• Steven Heller

Mechanical Art in the Mechanical Age

De Reclame was Holland’s leading advertising-design journal in the 1920s and early ’30s. I include it in my book on design magazines. Its editors understood the design mandates of the era. It was the Mechanical Age when designers were addressing the modern transformations triggered by the earlier industrial age—a period when aesthetics and function were determined as co-existing in one form.

This 1926 issue was devoted to the visual evocation of the period, from the literal representation of the machine to its symbolic ones, influenced by the Bauhaus and Russian Constructivism. The images here are advertisements that express the zeitgeist and serve as markers of an era. They are also simply pleasurable to behold.

Support PRINT. Subscribe.

At PRINT, we don’t believe in paywalls. But we still need support from our readers. Consider subscribing to PRINT today, and get in on the conversation of what the brightest minds in the field are talking about right now.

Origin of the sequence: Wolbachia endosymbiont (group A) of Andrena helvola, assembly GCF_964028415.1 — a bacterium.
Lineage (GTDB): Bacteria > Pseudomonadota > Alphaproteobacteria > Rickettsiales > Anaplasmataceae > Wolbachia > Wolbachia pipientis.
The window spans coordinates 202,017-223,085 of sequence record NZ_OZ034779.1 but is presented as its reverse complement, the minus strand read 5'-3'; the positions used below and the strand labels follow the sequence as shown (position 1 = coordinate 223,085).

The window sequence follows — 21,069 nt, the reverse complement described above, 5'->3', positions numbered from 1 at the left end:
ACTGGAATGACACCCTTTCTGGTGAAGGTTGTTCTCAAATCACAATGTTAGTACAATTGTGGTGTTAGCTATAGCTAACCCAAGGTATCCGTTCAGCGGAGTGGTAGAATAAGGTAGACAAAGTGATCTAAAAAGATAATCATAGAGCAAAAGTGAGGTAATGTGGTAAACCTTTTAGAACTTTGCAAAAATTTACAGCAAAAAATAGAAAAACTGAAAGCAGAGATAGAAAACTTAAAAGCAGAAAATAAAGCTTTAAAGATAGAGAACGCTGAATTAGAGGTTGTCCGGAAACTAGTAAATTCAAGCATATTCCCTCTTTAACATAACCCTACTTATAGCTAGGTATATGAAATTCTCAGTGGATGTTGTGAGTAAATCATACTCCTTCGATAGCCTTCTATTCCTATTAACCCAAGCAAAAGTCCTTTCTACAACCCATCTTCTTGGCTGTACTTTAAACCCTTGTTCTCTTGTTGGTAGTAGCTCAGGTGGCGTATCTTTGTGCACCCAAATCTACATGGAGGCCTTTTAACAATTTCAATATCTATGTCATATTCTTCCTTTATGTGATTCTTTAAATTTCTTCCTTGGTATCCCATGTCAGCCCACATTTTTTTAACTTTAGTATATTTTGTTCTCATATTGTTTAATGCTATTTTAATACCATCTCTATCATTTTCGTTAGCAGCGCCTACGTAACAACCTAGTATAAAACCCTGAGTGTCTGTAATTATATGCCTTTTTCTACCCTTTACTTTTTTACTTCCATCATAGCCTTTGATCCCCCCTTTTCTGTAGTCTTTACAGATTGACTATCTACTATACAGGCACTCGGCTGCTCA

Treat yourself and your team to a year of PRINT for $40—which includes the massive Regional Design Awards issue ($30 on newsstands).

#DeReclame #1920s #DailyHeller #StevenHeller #advertising

RELATED POSTS Germany’s Golden Age of Book Cover Design Oskar Schlemmer: The Bauhaus Master of Multimedia Design Black Dahlia Murder, Part 2: The Victim’s Makeup

About Steven Heller Steven Heller is the co-chair of the SVA MFA Designer /Designer as Author + Entrepreneur program, writes frequently for Wired and Design Observer. He is also the author of over 170 books on design and visual culture. He received the 1999 AIGA Medal and is the 2011 recipient of the Smithsonian National Design Award.View all posts by Steven Heller →